And, of course, keeping clutter at bay and simplifying our surroundings makes it easier for all of us to find what we need when we need it, see what's out of place and needs to be put away, and just generally stay organized! And, of course, staying organized is no small feat for most of us with ADHD / ADD. Keeping a relatively organized home with minimal clutter and sufficient structure can be extremely helpful for kids with ADHD / ADD.
Herein lies the rub! We know that ADHD / ADD tends to have a familial component. Kids with ADHD / ADD tend to have parents with ADD, and keeping an organized home with minimal clutter and sufficient structure does not come naturally for most adults with ADHD / ADD! Finding your way, parents, to get your own ''stuff together'' with the help of an appropriately trained coach or other support can make a huge difference in your own life, of course, but also in your kids'. And I don't believe there is a better way to teach your children what's possible than to model it for them! After all, children learn what they live, not what they're taught, right?
As a mom with ADD myself, being something of a model for my kids has always been a huge motivator for me to keep my own clutter and organization in check. Besides, it makes my job as Mom a whole lot easier when I'm walking that walk myself!
Involving Your Child in Everyday Chores
Question: Should I involve my child in the organization and cleaning? Will that help their sense of responsibility and focus?
Lynne's Response: I do think it's important to involve our children in organization and cleaning, but we should be aware of and understand their limitations and their strengths when we do it.
Remember: kids with ADHD / ADD can have significant delays in terms of many of their developmental abilities. Some experts say that our kids with ADHD / ADD can be behind as much as 30% developmentally, particularly in areas of executive function (such as organization, decision-making, prioritization, and the like). This means a teenager with ADHD / ADD may function more like a grade-school aged child when it comes to organization and cleaning. Understanding how and why your child struggles where they struggle is so important! We want to support them where they need to be supported, and still challenge and stretch their abilities so that they continue to grow and develop. It's a fine line to walk, and one that is constantly moving, so pay attention to your child! You are the expert on your kids.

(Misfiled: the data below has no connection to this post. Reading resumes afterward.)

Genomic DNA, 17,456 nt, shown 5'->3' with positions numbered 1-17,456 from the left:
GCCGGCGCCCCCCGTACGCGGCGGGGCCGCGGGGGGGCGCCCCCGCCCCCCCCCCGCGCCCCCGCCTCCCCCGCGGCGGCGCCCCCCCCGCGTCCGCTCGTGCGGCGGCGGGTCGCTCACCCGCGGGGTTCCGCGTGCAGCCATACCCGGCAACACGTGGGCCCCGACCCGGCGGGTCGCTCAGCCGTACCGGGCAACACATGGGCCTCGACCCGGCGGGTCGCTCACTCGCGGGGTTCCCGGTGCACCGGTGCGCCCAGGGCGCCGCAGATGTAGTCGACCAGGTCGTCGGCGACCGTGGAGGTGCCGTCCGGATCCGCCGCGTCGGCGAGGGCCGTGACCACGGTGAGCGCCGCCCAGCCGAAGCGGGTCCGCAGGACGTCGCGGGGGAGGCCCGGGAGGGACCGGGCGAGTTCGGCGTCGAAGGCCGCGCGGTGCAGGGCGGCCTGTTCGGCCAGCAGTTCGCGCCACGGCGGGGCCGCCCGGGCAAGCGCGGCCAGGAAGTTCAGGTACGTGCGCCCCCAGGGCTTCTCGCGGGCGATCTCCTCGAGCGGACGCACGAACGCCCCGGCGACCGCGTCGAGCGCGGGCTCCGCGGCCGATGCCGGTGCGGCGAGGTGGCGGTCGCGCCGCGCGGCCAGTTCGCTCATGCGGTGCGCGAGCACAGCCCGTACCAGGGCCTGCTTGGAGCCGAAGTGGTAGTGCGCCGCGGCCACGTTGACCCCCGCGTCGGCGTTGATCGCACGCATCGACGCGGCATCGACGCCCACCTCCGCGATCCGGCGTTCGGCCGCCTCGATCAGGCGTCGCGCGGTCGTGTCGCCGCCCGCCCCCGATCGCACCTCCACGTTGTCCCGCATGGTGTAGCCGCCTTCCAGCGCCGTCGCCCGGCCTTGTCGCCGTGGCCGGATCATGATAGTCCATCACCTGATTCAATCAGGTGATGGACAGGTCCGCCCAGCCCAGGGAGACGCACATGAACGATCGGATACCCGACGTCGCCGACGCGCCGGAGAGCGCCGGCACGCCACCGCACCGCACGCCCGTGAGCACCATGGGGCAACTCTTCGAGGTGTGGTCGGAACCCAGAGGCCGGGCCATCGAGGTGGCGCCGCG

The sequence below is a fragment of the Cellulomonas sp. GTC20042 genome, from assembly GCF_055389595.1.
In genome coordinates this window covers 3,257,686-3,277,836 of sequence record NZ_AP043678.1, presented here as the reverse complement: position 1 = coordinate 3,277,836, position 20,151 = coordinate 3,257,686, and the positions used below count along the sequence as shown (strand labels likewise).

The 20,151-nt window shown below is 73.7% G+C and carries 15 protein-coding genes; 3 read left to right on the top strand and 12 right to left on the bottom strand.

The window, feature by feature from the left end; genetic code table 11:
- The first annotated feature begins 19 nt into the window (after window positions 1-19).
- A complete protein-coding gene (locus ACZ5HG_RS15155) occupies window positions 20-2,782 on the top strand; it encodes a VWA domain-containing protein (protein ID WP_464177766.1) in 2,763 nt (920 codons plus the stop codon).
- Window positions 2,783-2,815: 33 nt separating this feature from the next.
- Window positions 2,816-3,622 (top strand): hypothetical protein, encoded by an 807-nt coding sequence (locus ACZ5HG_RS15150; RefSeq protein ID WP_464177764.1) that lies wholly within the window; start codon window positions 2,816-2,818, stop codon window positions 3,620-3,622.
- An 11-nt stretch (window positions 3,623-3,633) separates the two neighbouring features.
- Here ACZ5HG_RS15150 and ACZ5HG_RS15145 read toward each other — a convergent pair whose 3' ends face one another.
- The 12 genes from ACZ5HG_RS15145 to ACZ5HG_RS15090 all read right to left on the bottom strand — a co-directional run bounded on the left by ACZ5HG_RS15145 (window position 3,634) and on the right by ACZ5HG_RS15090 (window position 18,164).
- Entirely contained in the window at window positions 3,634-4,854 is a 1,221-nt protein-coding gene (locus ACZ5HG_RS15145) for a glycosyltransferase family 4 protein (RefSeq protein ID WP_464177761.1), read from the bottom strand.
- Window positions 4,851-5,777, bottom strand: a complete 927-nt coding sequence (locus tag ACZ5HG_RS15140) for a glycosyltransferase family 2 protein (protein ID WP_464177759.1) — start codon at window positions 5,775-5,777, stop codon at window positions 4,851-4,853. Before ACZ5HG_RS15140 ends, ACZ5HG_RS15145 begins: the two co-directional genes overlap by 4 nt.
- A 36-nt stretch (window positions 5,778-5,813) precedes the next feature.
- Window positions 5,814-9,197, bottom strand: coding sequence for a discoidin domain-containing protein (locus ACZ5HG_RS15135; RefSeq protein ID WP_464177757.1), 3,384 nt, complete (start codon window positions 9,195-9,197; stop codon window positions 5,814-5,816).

Keep your expectations realistic, and both your expectations and instructions crystal clear. Breaking down organizational and cleaning tasks into manageable steps, for example, with clear tasks to be executed and with satisfactory completion clearly defined, will be more effective for most kids and teens with ADHD / ADD. We know what happens when we simply tell a child or teen to ''Go clean your room,'' right? We usually find them reading or playing or doing just about anything else when we check in. Often, this is not act of willful disobedience, but a direct reflection of their feeling of being overwhelmed and not knowing where to start. Understanding how easy it can be for your kids with ADHD / ADD to get overwhelmed, and learning to help them work with it, is crucial to being able to support and guide them.
Giving your child a set of concise steps, preferably in writing, that will get them to the end goal of a clean room (or any other multi-step project) will always be more effective, especially if they can do it in stages with breaks and intermittent changes of activity. Try putting the steps on a checklist in a sheet protector for them to cross off with a wipe-off marker and see what happens. Adding visual cues like pictures of where things go when they're put away properly can also help.
Most of all, plenty of clear, concrete encouragement and acknowledgement to help them see the progress that they're making and the value in the effort they're putting forth can give them the dopamine boost they need to keep plugging away! And while you're at it, give yourself some well-deserved pats on the back for the hard work you're doing with them. Because anyone who has ever parented a child with ADHD / ADD knows that it's hard work! But it's so very well worth it in the end!
About Lynne Edris
Lynne Edris is a Life & ADD Coach specializing in working with adults and parents of kids with ADHD / ADD. She is a woman with ADD herself, mom to two (one of whom is now a young man with ADHD), and wife of nearly 30 years to a man whom she says doesn't have an ADHD bone in his body. She has been where her clients are, and has gone from living in a constant state of chaos and overwhelm, to living a life of calm & success. She helps her clients start ''firing on all cylinders'' in all areas of life, so that they can have more time and more energy for what they love. You can learn more about Lynne at CoachingADDvantages.